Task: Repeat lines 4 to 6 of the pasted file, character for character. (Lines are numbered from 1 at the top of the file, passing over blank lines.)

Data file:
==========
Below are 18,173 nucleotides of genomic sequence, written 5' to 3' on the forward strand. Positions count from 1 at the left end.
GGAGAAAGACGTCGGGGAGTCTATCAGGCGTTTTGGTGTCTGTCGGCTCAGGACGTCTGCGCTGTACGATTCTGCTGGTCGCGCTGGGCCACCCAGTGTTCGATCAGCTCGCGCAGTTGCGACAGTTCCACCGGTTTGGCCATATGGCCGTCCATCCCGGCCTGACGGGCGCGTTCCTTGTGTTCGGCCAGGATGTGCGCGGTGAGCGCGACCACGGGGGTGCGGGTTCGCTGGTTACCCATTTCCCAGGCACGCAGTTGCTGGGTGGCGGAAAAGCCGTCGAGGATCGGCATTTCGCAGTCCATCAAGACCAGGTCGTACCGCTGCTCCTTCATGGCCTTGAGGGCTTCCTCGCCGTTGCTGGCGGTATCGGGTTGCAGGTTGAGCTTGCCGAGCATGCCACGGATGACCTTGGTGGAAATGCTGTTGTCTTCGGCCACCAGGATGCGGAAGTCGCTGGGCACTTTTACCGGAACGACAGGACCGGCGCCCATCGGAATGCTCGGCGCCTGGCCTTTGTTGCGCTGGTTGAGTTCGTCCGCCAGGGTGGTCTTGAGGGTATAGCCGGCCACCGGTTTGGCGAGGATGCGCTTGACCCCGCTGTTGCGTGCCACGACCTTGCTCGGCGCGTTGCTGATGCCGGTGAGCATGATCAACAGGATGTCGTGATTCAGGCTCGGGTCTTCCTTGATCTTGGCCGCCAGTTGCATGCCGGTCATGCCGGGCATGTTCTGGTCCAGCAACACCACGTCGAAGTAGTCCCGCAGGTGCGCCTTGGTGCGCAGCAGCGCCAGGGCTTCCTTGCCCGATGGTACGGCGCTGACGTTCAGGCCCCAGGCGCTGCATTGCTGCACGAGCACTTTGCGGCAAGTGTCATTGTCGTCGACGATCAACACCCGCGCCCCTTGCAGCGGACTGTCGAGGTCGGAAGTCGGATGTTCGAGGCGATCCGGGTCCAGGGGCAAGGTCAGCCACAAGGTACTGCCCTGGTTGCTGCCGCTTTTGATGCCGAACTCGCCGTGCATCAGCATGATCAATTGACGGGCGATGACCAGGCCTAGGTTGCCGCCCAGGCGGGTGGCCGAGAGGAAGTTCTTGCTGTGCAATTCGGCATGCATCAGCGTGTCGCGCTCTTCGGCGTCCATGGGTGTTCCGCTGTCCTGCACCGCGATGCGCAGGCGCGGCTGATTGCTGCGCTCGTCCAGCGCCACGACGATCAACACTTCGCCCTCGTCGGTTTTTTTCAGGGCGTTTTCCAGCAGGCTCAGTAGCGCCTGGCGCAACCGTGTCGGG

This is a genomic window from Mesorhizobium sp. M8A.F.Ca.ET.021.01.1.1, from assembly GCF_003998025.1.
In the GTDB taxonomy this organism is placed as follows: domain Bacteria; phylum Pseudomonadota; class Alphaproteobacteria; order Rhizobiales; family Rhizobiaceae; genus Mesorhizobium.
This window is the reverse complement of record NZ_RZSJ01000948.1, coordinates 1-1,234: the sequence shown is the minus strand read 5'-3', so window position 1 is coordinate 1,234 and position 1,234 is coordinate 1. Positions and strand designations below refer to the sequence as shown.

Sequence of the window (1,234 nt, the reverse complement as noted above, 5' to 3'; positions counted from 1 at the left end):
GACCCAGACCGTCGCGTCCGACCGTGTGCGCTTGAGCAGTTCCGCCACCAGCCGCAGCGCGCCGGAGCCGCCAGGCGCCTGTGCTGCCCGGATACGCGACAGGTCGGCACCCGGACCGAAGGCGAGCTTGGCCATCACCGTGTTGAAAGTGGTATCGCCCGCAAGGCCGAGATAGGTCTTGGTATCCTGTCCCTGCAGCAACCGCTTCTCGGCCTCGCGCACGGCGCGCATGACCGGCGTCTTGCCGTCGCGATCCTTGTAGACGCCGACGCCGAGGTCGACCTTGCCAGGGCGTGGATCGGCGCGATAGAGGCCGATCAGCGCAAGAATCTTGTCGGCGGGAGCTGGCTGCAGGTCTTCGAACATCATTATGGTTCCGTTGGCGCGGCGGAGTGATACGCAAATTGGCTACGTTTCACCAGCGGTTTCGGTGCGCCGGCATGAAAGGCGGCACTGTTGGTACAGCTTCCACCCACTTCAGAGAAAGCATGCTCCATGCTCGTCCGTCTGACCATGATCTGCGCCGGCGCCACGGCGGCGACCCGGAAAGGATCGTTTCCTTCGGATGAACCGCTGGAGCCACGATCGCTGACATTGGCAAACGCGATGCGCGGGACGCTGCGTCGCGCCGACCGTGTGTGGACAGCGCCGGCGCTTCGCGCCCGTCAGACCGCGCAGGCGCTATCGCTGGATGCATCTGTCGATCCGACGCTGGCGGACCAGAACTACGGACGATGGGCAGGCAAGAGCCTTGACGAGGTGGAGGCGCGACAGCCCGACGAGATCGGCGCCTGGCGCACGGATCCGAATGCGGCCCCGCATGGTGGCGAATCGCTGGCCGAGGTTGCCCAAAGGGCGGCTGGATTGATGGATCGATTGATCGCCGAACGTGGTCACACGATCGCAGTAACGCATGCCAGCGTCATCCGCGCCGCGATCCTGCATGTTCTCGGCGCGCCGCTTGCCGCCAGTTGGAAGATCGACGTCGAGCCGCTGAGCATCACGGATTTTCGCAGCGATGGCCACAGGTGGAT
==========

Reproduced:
In the GTDB taxonomy this organism is placed as follows: domain Bacteria; phylum Pseudomonadota; class Alphaproteobacteria; order Rhizobiales; family Rhizobiaceae; genus Mesorhizobium.
This window is the reverse complement of record NZ_RZSJ01000948.1, coordinates 1-1,234: the sequence shown is the minus strand read 5'-3', so window position 1 is coordinate 1,234 and position 1,234 is coordinate 1. Positions and strand designations below refer to the sequence as shown.

Sequence of the window (1,234 nt, the reverse complement as noted above, 5' to 3'; positions counted from 1 at the left end):